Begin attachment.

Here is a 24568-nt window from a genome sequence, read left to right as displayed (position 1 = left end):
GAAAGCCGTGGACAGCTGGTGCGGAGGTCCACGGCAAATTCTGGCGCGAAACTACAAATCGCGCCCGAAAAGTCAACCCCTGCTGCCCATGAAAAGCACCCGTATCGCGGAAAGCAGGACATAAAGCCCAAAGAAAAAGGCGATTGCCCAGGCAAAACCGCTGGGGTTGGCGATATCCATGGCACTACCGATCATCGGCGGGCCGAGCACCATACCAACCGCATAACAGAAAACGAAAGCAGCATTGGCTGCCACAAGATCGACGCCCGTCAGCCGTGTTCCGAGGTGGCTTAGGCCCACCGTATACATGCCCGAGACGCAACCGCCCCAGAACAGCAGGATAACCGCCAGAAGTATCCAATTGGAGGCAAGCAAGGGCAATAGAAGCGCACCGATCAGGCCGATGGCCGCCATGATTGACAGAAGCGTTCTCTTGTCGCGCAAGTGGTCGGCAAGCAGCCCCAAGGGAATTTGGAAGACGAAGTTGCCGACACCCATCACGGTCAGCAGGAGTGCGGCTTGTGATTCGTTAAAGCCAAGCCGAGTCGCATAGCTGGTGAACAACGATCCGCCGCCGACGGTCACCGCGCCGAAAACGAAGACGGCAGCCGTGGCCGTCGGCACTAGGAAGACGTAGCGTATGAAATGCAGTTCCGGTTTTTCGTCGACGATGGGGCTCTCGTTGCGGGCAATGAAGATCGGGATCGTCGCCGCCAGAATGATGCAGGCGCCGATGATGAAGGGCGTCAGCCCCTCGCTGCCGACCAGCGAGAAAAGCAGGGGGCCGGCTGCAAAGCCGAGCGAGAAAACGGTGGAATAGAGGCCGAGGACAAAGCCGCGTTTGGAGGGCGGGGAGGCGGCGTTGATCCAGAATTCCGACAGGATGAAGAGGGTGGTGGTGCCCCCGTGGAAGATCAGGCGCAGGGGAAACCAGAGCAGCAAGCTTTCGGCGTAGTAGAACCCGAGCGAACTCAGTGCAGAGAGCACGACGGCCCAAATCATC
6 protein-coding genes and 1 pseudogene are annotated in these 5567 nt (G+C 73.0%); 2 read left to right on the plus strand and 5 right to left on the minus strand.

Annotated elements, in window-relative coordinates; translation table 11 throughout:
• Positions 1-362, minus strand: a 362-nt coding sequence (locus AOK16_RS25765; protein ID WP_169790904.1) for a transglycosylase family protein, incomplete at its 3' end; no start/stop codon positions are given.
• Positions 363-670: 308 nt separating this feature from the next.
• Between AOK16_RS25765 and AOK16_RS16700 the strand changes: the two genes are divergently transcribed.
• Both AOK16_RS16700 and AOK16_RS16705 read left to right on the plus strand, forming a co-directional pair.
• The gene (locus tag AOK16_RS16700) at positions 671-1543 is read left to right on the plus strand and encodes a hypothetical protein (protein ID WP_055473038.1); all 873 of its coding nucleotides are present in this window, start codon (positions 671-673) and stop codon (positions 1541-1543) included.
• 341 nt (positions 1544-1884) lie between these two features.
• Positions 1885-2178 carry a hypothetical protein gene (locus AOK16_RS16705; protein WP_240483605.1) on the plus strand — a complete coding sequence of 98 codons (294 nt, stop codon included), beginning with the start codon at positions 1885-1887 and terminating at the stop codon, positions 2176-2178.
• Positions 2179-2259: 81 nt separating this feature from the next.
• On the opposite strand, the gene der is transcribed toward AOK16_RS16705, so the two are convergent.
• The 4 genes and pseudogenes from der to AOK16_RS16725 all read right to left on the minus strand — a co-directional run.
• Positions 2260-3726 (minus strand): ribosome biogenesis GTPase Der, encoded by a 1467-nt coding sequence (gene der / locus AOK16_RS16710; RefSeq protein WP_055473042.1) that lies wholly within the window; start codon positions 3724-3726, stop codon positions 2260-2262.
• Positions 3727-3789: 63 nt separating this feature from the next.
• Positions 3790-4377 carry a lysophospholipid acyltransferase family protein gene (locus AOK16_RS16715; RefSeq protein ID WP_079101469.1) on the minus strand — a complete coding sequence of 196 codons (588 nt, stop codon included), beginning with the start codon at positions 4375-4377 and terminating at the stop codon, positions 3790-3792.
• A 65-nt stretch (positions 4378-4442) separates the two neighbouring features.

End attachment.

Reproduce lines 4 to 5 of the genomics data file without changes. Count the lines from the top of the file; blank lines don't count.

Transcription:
Annotated elements, in window-relative coordinates; translation table 11 throughout:
• Positions 1-362, minus strand: a 362-nt coding sequence (locus AOK16_RS25765; protein ID WP_169790904.1) for a transglycosylase family protein, incomplete at its 3' end; no start/stop codon positions are given.